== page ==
If you’re a fan of Chanel’s Vitalumiere foundations, last week saw some new updates. First, its Vitalumiere Fluid (top left), a very pleasant satin-finish liquid foundation, is now available in Beige 70 and Beige 80. I really like this foundation, it gives just enough coverage for my verging-on-dry skin and it’s good to see the range of shades expanding.
Last week I had my first hands-on demo of the infamous Clarisonic to launch its new counter in House Of Fraser on Oxford Street. Alas, 15 minutes before my appointment, I found the store temporarily closed due to a power failure, so the expected chi-chi demonstration became a potted history with Daniel Sandler on the pavement until the doors reopened and we set to.
Make-up artist Daniel Sandler discovered the Clarisonic on a trip to the States a few years ago and helped to spread the word on his return to the UK. The Clarisonic then became something of a cult, nay a phenomenon, which has now spawned quite a few imitations. But they’re not exactly the same. Clarisonic’s famous oscillating technology has been patented, meaning none of the copies are an exact match. Whereas the competitors tend to have rotating brushes, these have brushes that gently vibrate back and forth to break down oil and dirt. This means that if used properly, it shouldn’t stimulate acne or aggravate sensitive skin. According to my demonstrator, while you may experience a breakout the first time, this is just the result of deep pore cleaning, much like a post-facial breakout, but subsequent cleanses should be fine.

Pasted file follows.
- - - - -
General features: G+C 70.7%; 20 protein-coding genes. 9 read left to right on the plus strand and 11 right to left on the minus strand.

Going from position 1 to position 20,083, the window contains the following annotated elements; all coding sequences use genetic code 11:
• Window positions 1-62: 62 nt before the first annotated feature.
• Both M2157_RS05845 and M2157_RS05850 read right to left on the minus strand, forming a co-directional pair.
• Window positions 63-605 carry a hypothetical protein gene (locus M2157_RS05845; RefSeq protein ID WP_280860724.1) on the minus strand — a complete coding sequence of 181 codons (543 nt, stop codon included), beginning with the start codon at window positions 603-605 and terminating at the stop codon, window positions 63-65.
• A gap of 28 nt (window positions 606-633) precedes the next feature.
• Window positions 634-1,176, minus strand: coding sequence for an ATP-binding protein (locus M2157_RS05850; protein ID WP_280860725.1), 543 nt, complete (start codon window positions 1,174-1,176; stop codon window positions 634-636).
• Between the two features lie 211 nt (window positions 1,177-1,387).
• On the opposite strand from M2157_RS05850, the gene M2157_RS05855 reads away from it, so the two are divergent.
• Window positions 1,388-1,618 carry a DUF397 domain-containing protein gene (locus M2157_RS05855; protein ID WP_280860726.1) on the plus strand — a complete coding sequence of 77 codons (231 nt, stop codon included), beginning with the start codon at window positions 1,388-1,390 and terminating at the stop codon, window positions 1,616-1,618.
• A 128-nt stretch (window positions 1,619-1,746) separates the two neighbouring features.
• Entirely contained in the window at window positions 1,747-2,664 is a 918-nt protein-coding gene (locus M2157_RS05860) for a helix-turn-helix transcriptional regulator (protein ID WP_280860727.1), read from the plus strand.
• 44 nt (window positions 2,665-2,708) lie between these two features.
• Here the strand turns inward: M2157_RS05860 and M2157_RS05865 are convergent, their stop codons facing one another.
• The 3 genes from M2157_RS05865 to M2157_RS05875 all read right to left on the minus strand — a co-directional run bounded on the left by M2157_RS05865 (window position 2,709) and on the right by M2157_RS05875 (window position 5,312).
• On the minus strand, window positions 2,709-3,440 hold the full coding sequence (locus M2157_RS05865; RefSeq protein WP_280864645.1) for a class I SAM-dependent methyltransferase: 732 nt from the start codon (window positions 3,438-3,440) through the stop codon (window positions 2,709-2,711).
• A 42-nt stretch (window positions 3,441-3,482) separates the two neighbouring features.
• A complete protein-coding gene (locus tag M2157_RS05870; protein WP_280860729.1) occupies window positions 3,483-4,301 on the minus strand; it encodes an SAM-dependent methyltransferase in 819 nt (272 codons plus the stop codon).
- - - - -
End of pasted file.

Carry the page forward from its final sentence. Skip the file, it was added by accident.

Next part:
Here’s what else I learnt:
*You don’t need to scrub or apply pressure, just gently move the brush in circular motions guided by the timer. There are also special brush heads for delicate or sensitive skin.
*You do need to clean and dry the brush head each time you use it. You can use it in the shower but don’t store it in there wet attracting mould (ew).
*Don’t use an oil or cream cleanser. If you wear a lot of heavy makeup, Daniel recommends double cleansing, so use your rich oil or cream cleanser to remove makeup first, then use a water-based cleanser with the Clarisonic.
*Men love the Clarisonic too. It has a brush attachment that lifts the beard to prepare for a closer shave and guys with ultra short hair can even use it on their heads.
*You can also use the Clarisonic Plus on the body, even dry for circulation-boosting dry body brushing. And it’s apparently very effective in reducing those icky upper arm bumps (otherwise known as keratosis pilaris).